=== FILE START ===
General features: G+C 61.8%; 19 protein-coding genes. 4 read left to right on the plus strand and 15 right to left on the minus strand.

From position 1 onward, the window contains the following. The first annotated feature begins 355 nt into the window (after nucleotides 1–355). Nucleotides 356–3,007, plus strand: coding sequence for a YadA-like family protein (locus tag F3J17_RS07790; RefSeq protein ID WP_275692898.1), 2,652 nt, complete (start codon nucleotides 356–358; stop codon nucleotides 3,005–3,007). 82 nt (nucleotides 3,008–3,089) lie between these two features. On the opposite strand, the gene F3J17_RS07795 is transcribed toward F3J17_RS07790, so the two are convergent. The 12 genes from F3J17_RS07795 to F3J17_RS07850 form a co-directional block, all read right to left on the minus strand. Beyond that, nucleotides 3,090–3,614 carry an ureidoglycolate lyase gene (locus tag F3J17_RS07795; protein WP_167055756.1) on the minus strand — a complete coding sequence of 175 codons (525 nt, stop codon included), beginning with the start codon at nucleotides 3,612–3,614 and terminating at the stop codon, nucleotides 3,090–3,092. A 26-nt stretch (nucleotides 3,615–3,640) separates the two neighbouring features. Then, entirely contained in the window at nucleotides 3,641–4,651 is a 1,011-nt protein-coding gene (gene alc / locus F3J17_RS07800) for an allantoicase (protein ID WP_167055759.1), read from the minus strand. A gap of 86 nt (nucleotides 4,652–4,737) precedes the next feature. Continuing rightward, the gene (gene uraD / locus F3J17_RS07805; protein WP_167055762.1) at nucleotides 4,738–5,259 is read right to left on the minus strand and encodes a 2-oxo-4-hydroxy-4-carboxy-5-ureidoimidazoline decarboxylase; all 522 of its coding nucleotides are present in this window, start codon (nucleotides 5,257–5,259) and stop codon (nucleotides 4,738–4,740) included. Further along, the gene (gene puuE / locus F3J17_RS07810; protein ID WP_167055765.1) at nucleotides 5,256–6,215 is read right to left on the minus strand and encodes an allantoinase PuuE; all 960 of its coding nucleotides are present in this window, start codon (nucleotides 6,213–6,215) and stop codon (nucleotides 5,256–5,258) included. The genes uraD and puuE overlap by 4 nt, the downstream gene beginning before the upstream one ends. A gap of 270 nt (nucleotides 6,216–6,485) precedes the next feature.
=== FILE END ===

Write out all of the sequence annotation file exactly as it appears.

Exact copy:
General features: G+C 61.8%; 19 protein-coding genes. 4 read left to right on the plus strand and 15 right to left on the minus strand.

From position 1 onward, the window contains the following. The first annotated feature begins 355 nt into the window (after nucleotides 1–355). Nucleotides 356–3,007, plus strand: coding sequence for a YadA-like family protein (locus tag F3J17_RS07790; RefSeq protein ID WP_275692898.1), 2,652 nt, complete (start codon nucleotides 356–358; stop codon nucleotides 3,005–3,007). 82 nt (nucleotides 3,008–3,089) lie between these two features. On the opposite strand, the gene F3J17_RS07795 is transcribed toward F3J17_RS07790, so the two are convergent. The 12 genes from F3J17_RS07795 to F3J17_RS07850 form a co-directional block, all read right to left on the minus strand. Beyond that, nucleotides 3,090–3,614 carry an ureidoglycolate lyase gene (locus tag F3J17_RS07795; protein WP_167055756.1) on the minus strand — a complete coding sequence of 175 codons (525 nt, stop codon included), beginning with the start codon at nucleotides 3,612–3,614 and terminating at the stop codon, nucleotides 3,090–3,092. A 26-nt stretch (nucleotides 3,615–3,640) separates the two neighbouring features. Then, entirely contained in the window at nucleotides 3,641–4,651 is a 1,011-nt protein-coding gene (gene alc / locus F3J17_RS07800) for an allantoicase (protein ID WP_167055759.1), read from the minus strand. A gap of 86 nt (nucleotides 4,652–4,737) precedes the next feature. Continuing rightward, the gene (gene uraD / locus F3J17_RS07805; protein WP_167055762.1) at nucleotides 4,738–5,259 is read right to left on the minus strand and encodes a 2-oxo-4-hydroxy-4-carboxy-5-ureidoimidazoline decarboxylase; all 522 of its coding nucleotides are present in this window, start codon (nucleotides 5,257–5,259) and stop codon (nucleotides 4,738–4,740) included. Further along, the gene (gene puuE / locus F3J17_RS07810; protein ID WP_167055765.1) at nucleotides 5,256–6,215 is read right to left on the minus strand and encodes an allantoinase PuuE; all 960 of its coding nucleotides are present in this window, start codon (nucleotides 6,213–6,215) and stop codon (nucleotides 5,256–5,258) included. The genes uraD and puuE overlap by 4 nt, the downstream gene beginning before the upstream one ends. A gap of 270 nt (nucleotides 6,216–6,485) precedes the next feature.